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Draw near: Tune our hearts

Lynne Baab • Tuesday August 2 2022

Draw near: Tune our hearts

Come, thou Fount of every blessing,
tune my heart to sing thy grace;
streams of mercy, never ceasing,
call for songs of loudest praise.
Teach me some melodious sonnet,
sung by flaming tongues above.
Praise the mount I'm fixed upon it
mount of God's redeeming love.

Robert Robinson was 22 years old when he penned those words in 1758 as a hymn for Pentecost. He was in transition from his work as a hairdresser in London to the preacher he would become. Notice the two things this verse asks for: “tune my heart to sing thy grace,” and “teach me some melodious sonnet sung by flaming tongues above.” Jesus’s disciples asked him to teach them to pray (Luke 11:1-13), but they never got to the place of asking Jesus to change (or “tune”) their hearts so that they would be able to pray. I’m sure that you, like me, have learned that one necessary condition for prayer is that we have to want to pray. All too often, we need help “tuning our hearts” so that we want to spend time with Jesus. We can ask for that.

Robert Robinson asks for quite specific teaching about prayer. He wants to learn the words that the “flaming tongues above” sing in heaven to praise God. The flaming tongues must be a reference to Pentecost. I have always assumed this line referred to angels, but I certainly don’t know of any connections between angels and the flames of Pentecost. (Let me know if you know about this.) I love the longing for God expressed in those words, as well as the vivid word pictures, but I have to say I don’t entirely know what Robinson is referring to.

This idea that we need God’s help to open our hearts for prayer and to teach us to pray is visible in another beautiful prayer. This one comes from the beginning of the communion service in The Book of Common Prayer, and note what the prayer asks for:

Almighty God, to you all hearts are open,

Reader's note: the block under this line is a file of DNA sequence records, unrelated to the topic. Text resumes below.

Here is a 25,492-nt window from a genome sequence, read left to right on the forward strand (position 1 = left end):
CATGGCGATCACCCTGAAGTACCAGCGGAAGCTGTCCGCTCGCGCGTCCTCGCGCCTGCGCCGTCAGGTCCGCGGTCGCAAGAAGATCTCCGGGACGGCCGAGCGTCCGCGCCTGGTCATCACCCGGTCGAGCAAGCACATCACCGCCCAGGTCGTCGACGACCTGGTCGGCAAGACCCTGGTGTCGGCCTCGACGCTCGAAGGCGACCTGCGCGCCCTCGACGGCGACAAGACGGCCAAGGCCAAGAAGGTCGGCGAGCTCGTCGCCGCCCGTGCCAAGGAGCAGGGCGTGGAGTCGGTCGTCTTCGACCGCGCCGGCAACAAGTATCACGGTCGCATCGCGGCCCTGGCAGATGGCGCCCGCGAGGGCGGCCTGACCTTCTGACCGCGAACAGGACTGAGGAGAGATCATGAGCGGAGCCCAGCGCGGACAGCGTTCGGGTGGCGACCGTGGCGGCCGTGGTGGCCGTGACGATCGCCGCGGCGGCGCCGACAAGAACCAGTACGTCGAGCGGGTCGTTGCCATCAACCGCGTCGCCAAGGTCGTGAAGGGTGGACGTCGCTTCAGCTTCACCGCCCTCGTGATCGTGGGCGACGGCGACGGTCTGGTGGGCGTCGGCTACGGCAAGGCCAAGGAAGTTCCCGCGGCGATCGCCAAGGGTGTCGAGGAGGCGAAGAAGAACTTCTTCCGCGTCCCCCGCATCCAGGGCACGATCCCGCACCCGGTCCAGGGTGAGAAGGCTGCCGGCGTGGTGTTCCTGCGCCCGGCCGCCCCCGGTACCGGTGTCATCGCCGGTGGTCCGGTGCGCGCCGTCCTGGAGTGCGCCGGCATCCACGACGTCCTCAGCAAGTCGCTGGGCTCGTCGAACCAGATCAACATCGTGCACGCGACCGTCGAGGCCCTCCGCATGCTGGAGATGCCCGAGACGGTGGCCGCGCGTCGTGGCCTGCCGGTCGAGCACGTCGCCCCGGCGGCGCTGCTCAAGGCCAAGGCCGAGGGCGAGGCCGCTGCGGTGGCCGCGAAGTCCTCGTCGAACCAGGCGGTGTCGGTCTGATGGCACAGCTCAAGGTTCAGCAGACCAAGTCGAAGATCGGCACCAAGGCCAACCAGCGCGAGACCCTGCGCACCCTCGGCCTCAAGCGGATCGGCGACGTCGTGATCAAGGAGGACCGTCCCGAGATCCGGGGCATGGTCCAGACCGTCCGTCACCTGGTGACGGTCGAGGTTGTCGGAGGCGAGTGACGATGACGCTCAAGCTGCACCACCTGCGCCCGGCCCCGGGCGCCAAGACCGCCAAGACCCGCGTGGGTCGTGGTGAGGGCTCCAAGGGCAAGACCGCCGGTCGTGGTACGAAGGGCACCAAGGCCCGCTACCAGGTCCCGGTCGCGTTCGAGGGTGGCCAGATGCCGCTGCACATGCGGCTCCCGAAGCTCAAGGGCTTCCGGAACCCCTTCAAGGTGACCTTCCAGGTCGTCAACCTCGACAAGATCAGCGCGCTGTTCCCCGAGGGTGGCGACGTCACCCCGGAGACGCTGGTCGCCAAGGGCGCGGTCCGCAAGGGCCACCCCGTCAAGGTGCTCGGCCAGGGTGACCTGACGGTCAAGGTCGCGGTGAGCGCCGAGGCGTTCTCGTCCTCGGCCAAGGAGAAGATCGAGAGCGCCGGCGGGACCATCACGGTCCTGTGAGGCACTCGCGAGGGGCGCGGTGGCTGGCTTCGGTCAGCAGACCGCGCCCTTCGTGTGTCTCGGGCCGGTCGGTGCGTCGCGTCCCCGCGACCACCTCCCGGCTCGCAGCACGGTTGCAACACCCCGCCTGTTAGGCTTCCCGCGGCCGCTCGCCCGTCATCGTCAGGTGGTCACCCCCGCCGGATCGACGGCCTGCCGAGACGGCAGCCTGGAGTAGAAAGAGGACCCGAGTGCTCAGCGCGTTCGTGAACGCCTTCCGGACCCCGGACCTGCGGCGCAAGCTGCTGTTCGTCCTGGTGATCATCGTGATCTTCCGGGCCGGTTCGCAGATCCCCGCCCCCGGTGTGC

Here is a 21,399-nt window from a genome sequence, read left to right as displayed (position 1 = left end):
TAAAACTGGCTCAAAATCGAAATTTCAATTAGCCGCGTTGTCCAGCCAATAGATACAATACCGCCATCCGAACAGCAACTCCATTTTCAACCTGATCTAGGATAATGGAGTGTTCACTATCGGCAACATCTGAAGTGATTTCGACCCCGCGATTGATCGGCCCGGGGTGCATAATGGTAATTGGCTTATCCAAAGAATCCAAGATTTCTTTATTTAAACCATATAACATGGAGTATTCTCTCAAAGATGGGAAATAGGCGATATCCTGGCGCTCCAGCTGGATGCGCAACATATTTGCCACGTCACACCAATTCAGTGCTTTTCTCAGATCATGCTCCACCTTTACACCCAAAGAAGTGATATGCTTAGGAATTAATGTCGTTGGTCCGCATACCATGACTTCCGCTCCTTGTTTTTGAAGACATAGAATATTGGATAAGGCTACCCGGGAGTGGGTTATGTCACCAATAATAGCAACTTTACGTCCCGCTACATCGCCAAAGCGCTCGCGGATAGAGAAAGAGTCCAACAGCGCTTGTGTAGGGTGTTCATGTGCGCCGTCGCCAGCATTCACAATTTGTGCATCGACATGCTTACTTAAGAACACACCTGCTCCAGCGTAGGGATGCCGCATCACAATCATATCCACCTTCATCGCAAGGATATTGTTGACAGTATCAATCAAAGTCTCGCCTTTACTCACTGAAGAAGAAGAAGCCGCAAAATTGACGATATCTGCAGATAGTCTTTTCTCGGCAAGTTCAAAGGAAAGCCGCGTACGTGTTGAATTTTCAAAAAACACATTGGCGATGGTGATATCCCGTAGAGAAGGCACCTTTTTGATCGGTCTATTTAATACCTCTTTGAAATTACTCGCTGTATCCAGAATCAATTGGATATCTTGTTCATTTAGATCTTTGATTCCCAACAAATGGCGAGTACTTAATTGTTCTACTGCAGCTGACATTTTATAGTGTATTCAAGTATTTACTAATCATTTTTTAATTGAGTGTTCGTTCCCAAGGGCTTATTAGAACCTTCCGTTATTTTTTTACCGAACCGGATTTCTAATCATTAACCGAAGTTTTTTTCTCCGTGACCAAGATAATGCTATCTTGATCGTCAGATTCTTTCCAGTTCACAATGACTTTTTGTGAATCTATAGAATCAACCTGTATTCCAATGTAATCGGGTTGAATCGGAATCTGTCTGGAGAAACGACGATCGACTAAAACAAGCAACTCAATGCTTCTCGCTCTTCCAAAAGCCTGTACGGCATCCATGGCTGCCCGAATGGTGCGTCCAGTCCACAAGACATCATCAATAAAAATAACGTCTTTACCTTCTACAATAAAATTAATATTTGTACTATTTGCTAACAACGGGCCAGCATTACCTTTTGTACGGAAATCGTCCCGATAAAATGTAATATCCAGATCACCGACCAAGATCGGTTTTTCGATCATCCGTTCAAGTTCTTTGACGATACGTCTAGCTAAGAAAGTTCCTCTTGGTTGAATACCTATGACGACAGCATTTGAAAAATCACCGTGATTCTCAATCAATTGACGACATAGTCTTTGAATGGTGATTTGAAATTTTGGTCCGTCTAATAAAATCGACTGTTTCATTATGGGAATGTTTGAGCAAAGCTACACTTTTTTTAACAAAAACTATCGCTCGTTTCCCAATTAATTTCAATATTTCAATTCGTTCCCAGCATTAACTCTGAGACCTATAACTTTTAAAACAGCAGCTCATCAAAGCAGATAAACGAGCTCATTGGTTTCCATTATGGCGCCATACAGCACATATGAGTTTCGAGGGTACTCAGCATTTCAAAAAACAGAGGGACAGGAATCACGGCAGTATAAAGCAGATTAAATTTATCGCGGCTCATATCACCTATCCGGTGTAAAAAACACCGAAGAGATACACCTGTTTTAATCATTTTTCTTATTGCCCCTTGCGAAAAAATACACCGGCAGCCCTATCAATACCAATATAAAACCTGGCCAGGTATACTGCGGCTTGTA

all desires known,
and from you no secrets are hid:
Cleanse the thoughts of our hearts
by the inspiration of your Holy Spirit,
that we may perfectly love you,
and worthily magnify your holy Name;
through Christ our Lord. Amen.

Again, the focus is on the heart. How intriguing to imagine that our hearts can have thoughts, a juxtaposition we wouldn’t tend to use in the 21st century. (This prayer was first published in 1549, and edited in the 20th century to eliminate “thee” and “thou.”) The prayer asks God to cleanse our heart and its thoughts so that we can both love and praise God. The prayer presumes that on our own we find it hard to approach God in an appropriate frame of mind (or heart), and we need God’s help to do so.

I want to return to the hymn “Come Thou Fount of Every Blessing” and take a look at the closing verse, which contains the last request of the hymn. Not only do we sometimes (often!) need God’s help to open our hearts to pray, we need God’s help to keep our hearts close to God. “Bind my wandering heart to thee,” Robinson asks. He repeats that request, asking that his heart be sealed (secured, locked, fastened) to God. A fetter is a chain used to constrain a prisoner, and you may or may not find Robinson’s prisoner metaphor in this verse to be helpful to your prayers.

Take a look at Robinson’s third verse below, and then pick one of the prayers in this blog post to pray today.

O to grace how great a debtor
daily I’m constrained to be.
Let thy goodness, like a fetter,
bind my wandering heart to thee:
prone to wander, Lord, I feel it,
prone to leave the God I love;
here's my heart, O take and seal it;
seal it for thy courts above.

(Next week: feeling unworthy as an obstacle to prayer. Illustration by Dave Baab: a church in Dunedin, New Zealand, called "Sacred Heart." If you'd like to receive an email when I post on this blog, sign up below under "subscribe.")

Five years ago, I had a series of blog posts on drawing near to God with the heart. The first post is here, and the last post has a list of all the posts in the series. 



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